Name
 Little Godzilla: SH MonsterArts
Version Source
 Godzilla vs. SpaceGodzilla
Company: Bandai / Tamashi Nations
Extras: None
  Order
Classification: Figure Reissue: No
Release: 2012 Height: 9 centimeters
Comments
Chris Mirjahangir

The S. H. MonsterArts series is one of your more "high end" lines of figures and is not intended for anyone under 15, which includes even the smaller toys such as this release for Little Godzilla. These figures are for hardcore collectors and their hefty price tags place them firmly in that market. Now, that out of the way, right off that bat I'm going to say that Little Godzilla seems to me like nothing more than an accessory pack figure than he is a full fledged figure. There's nothing wrong with that and it seems that by pairing him with four extra crystals for SpaceGodzilla Tamashii Nations felt the same way. How is Little Godzilla as a figure? Well, let's find out.

 
Front View
In terms of design, Little Godzilla is a little slimmer in this figure than he is in Godzilla vs. SpaceGodzilla (1994) which doesn't make him film accurate but it's a minor nitpick. The figure is nice to the touch and the scales look great with deep grooves in the appropriate places. It's a very solid and well made figure.

For the accessories, Little Godzilla comes with two brown translucent bases and four SpaceGodzilla crystals. They're well made and they hold up nicely when inserted. The crystals even swivel 180 degrees. Also included are four tabs to secure the bases together. I have no clue why they're included since they don't seem to be needed. You can place the bases together with no real difference if the tabs are needed or not.

   
Close-up
The paint on Little Godzilla is really well done for the most part. Slight blemishes are paint thinness on the teeth and claws where you can see the base color of the mold peeking through the paint. The scales are a mix of dark and light green, and black which is applied at the legs, neck and outer spine area. Little Godzilla's eyes, which aren't painted, are nothing more than decals put on over the mold. They look nice but just be careful touching them or the decal will peel off. Little Godzilla's backplates look nice with their greenish cream color and around the outer part of the backplates in the middle have a little yellow on them. They look very nice.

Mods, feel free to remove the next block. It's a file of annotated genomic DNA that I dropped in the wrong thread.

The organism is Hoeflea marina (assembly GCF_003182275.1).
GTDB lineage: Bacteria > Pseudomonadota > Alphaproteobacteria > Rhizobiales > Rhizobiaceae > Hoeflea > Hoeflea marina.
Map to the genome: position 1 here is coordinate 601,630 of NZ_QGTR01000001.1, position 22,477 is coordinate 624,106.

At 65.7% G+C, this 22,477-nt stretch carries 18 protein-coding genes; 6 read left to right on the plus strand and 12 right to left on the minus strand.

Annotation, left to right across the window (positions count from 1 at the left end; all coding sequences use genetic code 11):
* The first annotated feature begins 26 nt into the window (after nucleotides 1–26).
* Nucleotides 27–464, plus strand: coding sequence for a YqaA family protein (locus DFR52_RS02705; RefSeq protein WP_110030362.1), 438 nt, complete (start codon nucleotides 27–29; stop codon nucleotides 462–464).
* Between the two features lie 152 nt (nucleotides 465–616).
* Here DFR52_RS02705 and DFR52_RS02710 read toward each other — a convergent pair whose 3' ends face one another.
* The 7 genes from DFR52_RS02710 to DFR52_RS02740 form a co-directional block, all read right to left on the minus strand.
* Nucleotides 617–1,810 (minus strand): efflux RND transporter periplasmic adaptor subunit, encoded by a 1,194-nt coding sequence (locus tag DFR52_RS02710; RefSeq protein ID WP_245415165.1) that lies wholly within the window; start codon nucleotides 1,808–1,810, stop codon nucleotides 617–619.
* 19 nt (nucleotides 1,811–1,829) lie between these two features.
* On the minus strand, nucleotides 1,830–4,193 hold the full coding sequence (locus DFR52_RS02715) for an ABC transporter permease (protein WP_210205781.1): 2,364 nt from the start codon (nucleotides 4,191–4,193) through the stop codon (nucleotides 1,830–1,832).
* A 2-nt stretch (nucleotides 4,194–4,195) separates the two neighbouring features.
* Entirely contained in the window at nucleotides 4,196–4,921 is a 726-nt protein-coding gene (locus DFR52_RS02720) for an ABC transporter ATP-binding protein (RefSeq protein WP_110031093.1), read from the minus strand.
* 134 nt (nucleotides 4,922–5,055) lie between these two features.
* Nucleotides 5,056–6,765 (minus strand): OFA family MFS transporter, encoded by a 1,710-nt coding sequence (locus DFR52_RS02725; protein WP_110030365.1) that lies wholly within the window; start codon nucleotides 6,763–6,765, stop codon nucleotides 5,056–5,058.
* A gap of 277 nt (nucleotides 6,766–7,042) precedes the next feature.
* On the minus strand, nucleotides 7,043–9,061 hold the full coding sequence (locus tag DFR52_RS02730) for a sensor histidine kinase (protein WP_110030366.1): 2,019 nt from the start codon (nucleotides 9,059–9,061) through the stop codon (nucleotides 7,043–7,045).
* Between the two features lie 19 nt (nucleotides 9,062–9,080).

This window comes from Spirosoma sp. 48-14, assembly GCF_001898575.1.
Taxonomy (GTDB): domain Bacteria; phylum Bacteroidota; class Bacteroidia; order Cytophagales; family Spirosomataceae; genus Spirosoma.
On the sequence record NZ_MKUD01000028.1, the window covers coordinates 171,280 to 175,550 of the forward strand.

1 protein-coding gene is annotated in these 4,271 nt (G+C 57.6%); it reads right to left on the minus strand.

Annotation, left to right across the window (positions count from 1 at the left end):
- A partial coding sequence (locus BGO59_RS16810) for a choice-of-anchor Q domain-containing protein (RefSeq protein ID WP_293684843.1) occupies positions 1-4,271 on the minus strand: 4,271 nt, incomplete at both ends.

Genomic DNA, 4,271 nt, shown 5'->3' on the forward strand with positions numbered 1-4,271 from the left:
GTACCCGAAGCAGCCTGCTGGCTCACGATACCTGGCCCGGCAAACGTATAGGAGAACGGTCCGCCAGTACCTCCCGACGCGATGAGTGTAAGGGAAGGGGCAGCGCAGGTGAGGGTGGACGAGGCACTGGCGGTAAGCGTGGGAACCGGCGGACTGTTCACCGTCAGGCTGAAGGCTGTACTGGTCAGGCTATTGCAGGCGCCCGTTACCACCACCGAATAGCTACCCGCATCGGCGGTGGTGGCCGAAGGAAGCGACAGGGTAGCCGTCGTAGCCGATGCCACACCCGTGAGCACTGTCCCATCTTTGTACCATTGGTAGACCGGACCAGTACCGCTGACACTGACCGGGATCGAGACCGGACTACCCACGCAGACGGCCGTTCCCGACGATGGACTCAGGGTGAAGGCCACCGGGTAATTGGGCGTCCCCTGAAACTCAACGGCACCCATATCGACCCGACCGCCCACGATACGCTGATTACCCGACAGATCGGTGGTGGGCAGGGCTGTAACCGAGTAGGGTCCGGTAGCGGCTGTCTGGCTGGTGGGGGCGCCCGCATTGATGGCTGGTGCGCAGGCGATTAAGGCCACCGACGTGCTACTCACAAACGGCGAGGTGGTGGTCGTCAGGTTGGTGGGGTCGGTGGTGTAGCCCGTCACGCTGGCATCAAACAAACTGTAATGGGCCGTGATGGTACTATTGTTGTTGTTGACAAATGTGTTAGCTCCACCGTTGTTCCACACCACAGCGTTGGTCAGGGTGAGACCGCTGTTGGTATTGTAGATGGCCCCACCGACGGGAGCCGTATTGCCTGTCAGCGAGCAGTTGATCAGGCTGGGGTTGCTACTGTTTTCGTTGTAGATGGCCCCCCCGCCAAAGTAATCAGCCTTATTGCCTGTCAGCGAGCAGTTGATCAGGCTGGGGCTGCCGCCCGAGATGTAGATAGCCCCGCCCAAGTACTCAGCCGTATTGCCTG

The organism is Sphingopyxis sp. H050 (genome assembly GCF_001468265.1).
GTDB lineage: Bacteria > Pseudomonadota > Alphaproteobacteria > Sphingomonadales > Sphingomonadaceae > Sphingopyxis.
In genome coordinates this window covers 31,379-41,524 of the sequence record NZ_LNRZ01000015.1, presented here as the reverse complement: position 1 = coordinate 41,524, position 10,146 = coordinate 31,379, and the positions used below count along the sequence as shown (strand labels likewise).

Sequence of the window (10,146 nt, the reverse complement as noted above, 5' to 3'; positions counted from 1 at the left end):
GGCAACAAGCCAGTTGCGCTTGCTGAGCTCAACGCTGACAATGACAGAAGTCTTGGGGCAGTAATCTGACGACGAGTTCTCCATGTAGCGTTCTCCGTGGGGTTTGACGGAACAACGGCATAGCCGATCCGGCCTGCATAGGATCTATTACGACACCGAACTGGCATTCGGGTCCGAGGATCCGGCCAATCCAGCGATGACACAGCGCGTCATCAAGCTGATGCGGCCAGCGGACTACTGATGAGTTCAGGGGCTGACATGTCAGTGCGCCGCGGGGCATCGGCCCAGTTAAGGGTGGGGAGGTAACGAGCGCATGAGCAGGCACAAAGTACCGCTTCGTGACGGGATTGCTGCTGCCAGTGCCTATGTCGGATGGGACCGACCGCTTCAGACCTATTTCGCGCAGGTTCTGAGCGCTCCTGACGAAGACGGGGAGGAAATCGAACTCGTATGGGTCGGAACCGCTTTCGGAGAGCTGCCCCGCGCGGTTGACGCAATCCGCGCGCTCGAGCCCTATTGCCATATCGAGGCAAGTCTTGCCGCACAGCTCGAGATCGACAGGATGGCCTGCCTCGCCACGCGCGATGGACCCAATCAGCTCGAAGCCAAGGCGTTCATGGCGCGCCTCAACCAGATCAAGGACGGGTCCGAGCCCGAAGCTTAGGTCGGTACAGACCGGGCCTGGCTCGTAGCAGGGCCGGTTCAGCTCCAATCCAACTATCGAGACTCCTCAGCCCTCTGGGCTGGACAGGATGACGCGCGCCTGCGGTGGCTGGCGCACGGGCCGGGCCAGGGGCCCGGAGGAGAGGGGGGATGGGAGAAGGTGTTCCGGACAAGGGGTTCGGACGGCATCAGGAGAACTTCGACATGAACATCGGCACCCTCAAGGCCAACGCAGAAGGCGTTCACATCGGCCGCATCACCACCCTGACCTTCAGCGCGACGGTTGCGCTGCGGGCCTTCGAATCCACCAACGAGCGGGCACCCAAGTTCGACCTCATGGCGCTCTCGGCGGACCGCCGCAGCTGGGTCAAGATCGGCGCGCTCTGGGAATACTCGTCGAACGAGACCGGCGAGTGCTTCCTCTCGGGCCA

Back View
For articulation, Little Godzilla's mouth, arms, chest, hands legs, and bewilderingly, the tail can all move. The mouth moves up and down and has no "slack jaw" problems because of its simplistic design. Little Godzilla's chest articulation can move forward and back a little allowing him to do somewhat of a hunched over pose. His arms are well articulated with movement with 360 degrees achievability. His legs have four points of articulation allowing for a few poses. They don't spread out very far however. The tail articulation is a mystery. Little Godzilla's tail can rotate 360 degrees and it serves no purpose. It's not film accurate either seeing as how that tail never moved in the film. I feel that if a liberty was going to be taken and if I had a choice, I'd like to be able to move his head.

Overall, although Little Godzilla is a nice and sturdy figure, he's a tough figure to recommend as a "must buy". Like I said at the start of the review, he's more of an accessory than a full fledged figure. He's a figure that you get if you want accessories for SpaceGodzilla or if you just want to round out your collection. That being said, Little Godzilla is a solid figure and is very well constructed.
Rating: Star Rating